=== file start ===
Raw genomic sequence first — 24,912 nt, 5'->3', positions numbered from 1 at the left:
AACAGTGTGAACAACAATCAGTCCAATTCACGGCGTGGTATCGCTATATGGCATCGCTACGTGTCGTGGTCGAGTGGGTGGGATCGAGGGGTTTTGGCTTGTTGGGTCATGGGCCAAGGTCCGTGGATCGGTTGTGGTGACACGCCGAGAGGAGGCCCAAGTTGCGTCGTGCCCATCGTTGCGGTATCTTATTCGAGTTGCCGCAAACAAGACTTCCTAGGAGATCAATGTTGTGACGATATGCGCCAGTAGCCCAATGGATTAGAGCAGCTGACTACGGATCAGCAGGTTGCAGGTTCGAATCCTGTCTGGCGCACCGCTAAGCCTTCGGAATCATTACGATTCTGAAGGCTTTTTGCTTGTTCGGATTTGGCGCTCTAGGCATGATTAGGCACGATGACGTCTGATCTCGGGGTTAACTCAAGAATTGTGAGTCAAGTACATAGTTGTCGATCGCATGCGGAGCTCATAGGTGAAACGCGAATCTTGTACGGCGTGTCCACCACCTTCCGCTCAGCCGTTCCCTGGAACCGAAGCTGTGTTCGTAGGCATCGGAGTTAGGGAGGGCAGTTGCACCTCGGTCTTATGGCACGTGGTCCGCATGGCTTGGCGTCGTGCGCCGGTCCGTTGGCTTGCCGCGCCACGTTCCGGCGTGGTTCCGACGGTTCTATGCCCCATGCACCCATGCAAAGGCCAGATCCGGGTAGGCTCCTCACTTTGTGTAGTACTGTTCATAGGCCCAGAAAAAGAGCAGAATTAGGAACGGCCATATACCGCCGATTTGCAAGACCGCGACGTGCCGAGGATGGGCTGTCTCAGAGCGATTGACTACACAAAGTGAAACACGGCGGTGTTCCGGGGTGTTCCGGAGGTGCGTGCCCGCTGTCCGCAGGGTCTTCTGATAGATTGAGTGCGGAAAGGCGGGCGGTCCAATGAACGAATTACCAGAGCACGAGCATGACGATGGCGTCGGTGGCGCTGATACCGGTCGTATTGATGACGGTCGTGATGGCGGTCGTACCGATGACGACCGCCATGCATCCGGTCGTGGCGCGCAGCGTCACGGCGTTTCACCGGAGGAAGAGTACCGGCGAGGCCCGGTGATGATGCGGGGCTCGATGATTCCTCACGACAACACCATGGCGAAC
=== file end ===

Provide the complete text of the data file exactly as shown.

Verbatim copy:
Raw genomic sequence first — 24,912 nt, 5'->3', positions numbered from 1 at the left:
AACAGTGTGAACAACAATCAGTCCAATTCACGGCGTGGTATCGCTATATGGCATCGCTACGTGTCGTGGTCGAGTGGGTGGGATCGAGGGGTTTTGGCTTGTTGGGTCATGGGCCAAGGTCCGTGGATCGGTTGTGGTGACACGCCGAGAGGAGGCCCAAGTTGCGTCGTGCCCATCGTTGCGGTATCTTATTCGAGTTGCCGCAAACAAGACTTCCTAGGAGATCAATGTTGTGACGATATGCGCCAGTAGCCCAATGGATTAGAGCAGCTGACTACGGATCAGCAGGTTGCAGGTTCGAATCCTGTCTGGCGCACCGCTAAGCCTTCGGAATCATTACGATTCTGAAGGCTTTTTGCTTGTTCGGATTTGGCGCTCTAGGCATGATTAGGCACGATGACGTCTGATCTCGGGGTTAACTCAAGAATTGTGAGTCAAGTACATAGTTGTCGATCGCATGCGGAGCTCATAGGTGAAACGCGAATCTTGTACGGCGTGTCCACCACCTTCCGCTCAGCCGTTCCCTGGAACCGAAGCTGTGTTCGTAGGCATCGGAGTTAGGGAGGGCAGTTGCACCTCGGTCTTATGGCACGTGGTCCGCATGGCTTGGCGTCGTGCGCCGGTCCGTTGGCTTGCCGCGCCACGTTCCGGCGTGGTTCCGACGGTTCTATGCCCCATGCACCCATGCAAAGGCCAGATCCGGGTAGGCTCCTCACTTTGTGTAGTACTGTTCATAGGCCCAGAAAAAGAGCAGAATTAGGAACGGCCATATACCGCCGATTTGCAAGACCGCGACGTGCCGAGGATGGGCTGTCTCAGAGCGATTGACTACACAAAGTGAAACACGGCGGTGTTCCGGGGTGTTCCGGAGGTGCGTGCCCGCTGTCCGCAGGGTCTTCTGATAGATTGAGTGCGGAAAGGCGGGCGGTCCAATGAACGAATTACCAGAGCACGAGCATGACGATGGCGTCGGTGGCGCTGATACCGGTCGTATTGATGACGGTCGTGATGGCGGTCGTACCGATGACGACCGCCATGCATCCGGTCGTGGCGCGCAGCGTCACGGCGTTTCACCGGAGGAAGAGTACCGGCGAGGCCCGGTGATGATGCGGGGCTCGATGATTCCTCACGACAACACCATGGCGAAC